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Money is the blood of our economic system. When nourished by a healthy flow of capital, ambition and enterprise can flourish and humanity’s full potential can be achieved. Once cut off from the blood supply, however, initiative and hope soon die and the rigor mortis of despair sets in.

Our financial institutions are the heart and circulatory system of the economy. If the flow of money is blocked by a build up of fear or greed in our bankers, then an economic coronary will surely follow. A mild attack is usually referred to as a recession. Think of it as economic angina. A more massive failure is usually called a depression. Think of it as an economic stroke. To cure a case of angina, bankers normally prescribe a rest from work for millions of otherwise healthy employees. This lowers their fever of hope and security and reduces their delusions of equality. In the case of a stroke, however, massive surgery is required as much of the cooperative tissue of society must be removed.

The principal medicine that bankers use to control the economy’s blood pressure is interest. Basically, interest is a tax on human potential. If a borrower can convince a lender that he or she has significant potential, then the lender will lend that person their own potential. The interest they must pay is like a royalty fee on their own initiative. In fact the only real difference between interest and taxation is that taxation is based upon past achievements whereas interest anticipates future achievement. That, historically, the benefits of tax revenues were more broadly dispersed throughout the general public than the benefits of private interest, is no longer very relevant since the primary purpose of collecting public taxes today is to pay interest on the public debt.

A planned scarcity of money is the key to maintaining high interest rates. Even the illiterate have been taught that if something is in short supply then you can expect to pay more for it. Even a child knows that a rare hockey card fetches a premium price. Few adults, however, know much about our monetary system. Most believe the myth that if there was more money available in the system that a shortage of goods would simply push up prices to absorb it, a fear commonly referred to as inflation. This theory may have been true in the distant past, before technology gave society an almost unlimited productive capacity. Today, however, the single largest component of most prices is interest. At first, this may seem unbelievable, but think about it... every step along the chain of production, from raw materials to finished products, involves borrowed money.

The lumberjack must finance the heavy equipment needed to get the logs out of the bush, the planning mill must finance the equipment to turn the logs into boards, the railway must finance the engines to pull the lumber to market, the furniture company must finance the machinery needed to turn the boards into furniture, the trucking company must finance the trucks to haul the furniture to the retailer and the retailer must finance his inventory and the costs of setting-up his store. In addition, all of these companies must finance their real estate. In order to stay in business, each one of these firms must recover their interest costs in their prices. At the end of the line, the consumer must pay the entire chain of interest that is embedded in the price of the furniture. In capital intensive industries this can amount to over two-thirds of the retail price. On top of that, most consumers must finance any major purchases that they make creating even more wealth for the lenders (consider the total interest paid on a 25-year residential mortgage, for example). If interest rates were lowered, and all businesses passed along all of their savings in interest costs to consumers, prices would tumble. Of course, in the short term, businesses would not pass along all of their savings to consumers. They would try to hold on to as much of the additional profit as they could. In a truly competitive marketplace, however, over the long term, competition would squeeze the excess profits out of the price. Whether or not a truly competitive market still exists today is another topic. The point here is that an abundance of money, rather than causing prices to rise, would most likely result in lower prices in the long term.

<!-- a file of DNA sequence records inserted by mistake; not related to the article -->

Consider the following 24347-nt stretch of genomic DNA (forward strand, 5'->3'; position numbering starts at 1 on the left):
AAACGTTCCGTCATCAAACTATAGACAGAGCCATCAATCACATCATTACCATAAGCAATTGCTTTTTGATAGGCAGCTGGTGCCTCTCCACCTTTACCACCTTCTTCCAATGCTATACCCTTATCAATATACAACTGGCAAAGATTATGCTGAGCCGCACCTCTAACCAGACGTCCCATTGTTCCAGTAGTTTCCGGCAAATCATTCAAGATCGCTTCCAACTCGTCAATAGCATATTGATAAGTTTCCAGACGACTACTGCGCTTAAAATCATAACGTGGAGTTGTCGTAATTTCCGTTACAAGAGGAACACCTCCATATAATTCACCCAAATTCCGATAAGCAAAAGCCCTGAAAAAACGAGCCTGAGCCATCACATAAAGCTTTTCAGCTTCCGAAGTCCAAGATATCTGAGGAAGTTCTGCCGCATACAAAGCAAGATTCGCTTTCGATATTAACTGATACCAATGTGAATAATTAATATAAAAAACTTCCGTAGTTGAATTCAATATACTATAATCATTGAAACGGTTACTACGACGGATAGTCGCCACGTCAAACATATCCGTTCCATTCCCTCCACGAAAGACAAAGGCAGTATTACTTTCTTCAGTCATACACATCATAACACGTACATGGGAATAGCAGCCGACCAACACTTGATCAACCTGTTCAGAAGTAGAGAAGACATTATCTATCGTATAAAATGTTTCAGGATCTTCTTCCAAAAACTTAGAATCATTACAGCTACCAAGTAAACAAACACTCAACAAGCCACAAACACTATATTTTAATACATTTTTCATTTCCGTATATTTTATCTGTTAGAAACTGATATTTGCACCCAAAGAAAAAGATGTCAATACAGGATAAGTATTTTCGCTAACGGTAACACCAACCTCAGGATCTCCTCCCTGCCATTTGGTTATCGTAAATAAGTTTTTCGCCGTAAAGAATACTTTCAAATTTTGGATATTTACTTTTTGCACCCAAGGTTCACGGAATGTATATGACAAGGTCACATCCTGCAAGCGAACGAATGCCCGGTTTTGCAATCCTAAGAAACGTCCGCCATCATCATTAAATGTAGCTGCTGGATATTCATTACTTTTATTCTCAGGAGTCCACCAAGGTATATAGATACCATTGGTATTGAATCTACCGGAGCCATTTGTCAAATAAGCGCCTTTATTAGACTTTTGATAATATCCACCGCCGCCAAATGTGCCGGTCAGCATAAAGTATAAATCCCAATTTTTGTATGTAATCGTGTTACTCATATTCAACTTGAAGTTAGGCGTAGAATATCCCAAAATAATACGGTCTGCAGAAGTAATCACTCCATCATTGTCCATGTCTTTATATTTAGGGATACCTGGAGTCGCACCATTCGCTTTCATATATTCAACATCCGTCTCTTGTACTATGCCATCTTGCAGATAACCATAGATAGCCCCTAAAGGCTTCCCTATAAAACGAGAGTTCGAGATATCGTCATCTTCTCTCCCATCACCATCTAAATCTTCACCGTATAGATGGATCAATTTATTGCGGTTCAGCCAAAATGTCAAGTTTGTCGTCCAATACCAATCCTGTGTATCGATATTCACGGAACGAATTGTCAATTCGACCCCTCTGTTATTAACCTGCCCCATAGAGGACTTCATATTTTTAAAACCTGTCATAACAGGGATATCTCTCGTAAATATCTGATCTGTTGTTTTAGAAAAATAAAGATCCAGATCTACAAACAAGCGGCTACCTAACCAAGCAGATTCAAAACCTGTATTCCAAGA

The bankers, however, don’t want you to know this. A shortage of money increases their profits and keeps people frightened about losing their jobs. Frightened people don’t ask for wage increases and don’t speak out against corruption. In fact, frightened people stop asking questions altogether. They're too busy just trying to survive... without having a stroke.